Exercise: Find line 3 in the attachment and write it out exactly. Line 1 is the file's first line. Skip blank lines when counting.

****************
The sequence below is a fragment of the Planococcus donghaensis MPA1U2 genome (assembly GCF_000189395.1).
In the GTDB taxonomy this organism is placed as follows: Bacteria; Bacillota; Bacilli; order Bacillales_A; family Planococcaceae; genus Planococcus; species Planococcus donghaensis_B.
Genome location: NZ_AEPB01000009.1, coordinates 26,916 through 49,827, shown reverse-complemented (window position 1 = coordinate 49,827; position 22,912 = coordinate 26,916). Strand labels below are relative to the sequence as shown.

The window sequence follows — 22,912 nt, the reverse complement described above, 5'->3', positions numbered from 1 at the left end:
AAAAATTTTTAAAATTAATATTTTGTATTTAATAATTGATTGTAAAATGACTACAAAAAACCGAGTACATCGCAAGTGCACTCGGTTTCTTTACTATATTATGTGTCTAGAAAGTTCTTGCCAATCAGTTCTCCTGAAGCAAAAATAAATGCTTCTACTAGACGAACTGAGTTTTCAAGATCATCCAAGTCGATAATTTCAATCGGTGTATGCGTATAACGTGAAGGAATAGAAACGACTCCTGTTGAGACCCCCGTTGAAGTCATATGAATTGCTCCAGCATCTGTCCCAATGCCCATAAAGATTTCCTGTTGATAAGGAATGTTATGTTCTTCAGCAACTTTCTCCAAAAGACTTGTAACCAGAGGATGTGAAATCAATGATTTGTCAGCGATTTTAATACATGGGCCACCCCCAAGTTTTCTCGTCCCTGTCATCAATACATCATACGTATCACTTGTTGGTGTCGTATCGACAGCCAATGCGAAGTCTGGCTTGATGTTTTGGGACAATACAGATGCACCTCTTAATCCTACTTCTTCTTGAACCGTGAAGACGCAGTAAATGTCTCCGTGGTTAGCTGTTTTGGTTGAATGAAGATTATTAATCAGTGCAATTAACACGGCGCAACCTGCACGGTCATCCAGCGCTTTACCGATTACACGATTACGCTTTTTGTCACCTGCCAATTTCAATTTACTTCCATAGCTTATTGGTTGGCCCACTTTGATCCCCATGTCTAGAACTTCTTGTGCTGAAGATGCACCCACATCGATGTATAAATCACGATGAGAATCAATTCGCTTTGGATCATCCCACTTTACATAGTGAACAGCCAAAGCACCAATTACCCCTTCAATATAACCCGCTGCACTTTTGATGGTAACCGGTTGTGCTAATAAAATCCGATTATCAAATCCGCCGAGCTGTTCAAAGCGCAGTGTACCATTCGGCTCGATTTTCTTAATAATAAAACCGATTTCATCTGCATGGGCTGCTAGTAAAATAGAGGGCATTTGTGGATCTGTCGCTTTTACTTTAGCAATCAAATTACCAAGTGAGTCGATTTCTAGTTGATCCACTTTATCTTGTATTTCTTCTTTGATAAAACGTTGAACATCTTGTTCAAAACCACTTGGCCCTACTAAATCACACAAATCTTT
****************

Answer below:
Genome location: NZ_AEPB01000009.1, coordinates 26,916 through 49,827, shown reverse-complemented (window position 1 = coordinate 49,827; position 22,912 = coordinate 26,916). Strand labels below are relative to the sequence as shown.